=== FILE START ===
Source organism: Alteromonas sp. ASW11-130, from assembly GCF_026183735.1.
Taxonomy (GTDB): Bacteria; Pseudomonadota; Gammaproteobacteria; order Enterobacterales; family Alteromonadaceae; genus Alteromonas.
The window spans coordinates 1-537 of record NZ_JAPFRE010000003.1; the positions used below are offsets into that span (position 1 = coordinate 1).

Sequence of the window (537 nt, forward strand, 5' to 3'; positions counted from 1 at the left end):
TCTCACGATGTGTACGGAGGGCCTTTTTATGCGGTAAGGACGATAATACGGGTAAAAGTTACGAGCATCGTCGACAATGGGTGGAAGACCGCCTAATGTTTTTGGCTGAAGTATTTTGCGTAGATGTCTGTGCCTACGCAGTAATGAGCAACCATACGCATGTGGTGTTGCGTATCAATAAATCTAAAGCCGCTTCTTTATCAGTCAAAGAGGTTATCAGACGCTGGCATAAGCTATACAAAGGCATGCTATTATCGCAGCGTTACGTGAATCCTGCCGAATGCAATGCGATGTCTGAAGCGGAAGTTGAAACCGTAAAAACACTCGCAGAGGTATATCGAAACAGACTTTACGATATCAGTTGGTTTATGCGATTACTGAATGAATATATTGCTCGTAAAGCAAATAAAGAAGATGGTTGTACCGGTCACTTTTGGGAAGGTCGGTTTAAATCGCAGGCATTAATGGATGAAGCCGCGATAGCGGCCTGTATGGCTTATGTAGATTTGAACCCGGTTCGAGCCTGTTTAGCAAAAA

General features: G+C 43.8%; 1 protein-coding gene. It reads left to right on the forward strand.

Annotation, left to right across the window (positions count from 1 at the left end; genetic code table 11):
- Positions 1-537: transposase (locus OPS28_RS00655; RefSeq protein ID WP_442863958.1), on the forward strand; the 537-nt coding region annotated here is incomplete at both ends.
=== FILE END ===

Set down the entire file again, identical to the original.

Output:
Source organism: Alteromonas sp. ASW11-130, from assembly GCF_026183735.1.
Taxonomy (GTDB): Bacteria; Pseudomonadota; Gammaproteobacteria; order Enterobacterales; family Alteromonadaceae; genus Alteromonas.
The window spans coordinates 1-537 of record NZ_JAPFRE010000003.1; the positions used below are offsets into that span (position 1 = coordinate 1).

Sequence of the window (537 nt, forward strand, 5' to 3'; positions counted from 1 at the left end):
TCTCACGATGTGTACGGAGGGCCTTTTTATGCGGTAAGGACGATAATACGGGTAAAAGTTACGAGCATCGTCGACAATGGGTGGAAGACCGCCTAATGTTTTTGGCTGAAGTATTTTGCGTAGATGTCTGTGCCTACGCAGTAATGAGCAACCATACGCATGTGGTGTTGCGTATCAATAAATCTAAAGCCGCTTCTTTATCAGTCAAAGAGGTTATCAGACGCTGGCATAAGCTATACAAAGGCATGCTATTATCGCAGCGTTACGTGAATCCTGCCGAATGCAATGCGATGTCTGAAGCGGAAGTTGAAACCGTAAAAACACTCGCAGAGGTATATCGAAACAGACTTTACGATATCAGTTGGTTTATGCGATTACTGAATGAATATATTGCTCGTAAAGCAAATAAAGAAGATGGTTGTACCGGTCACTTTTGGGAAGGTCGGTTTAAATCGCAGGCATTAATGGATGAAGCCGCGATAGCGGCCTGTATGGCTTATGTAGATTTGAACCCGGTTCGAGCCTGTTTAGCAAAAA

General features: G+C 43.8%; 1 protein-coding gene. It reads left to right on the forward strand.

Annotation, left to right across the window (positions count from 1 at the left end; genetic code table 11):
- Positions 1-537: transposase (locus OPS28_RS00655; RefSeq protein ID WP_442863958.1), on the forward strand; the 537-nt coding region annotated here is incomplete at both ends.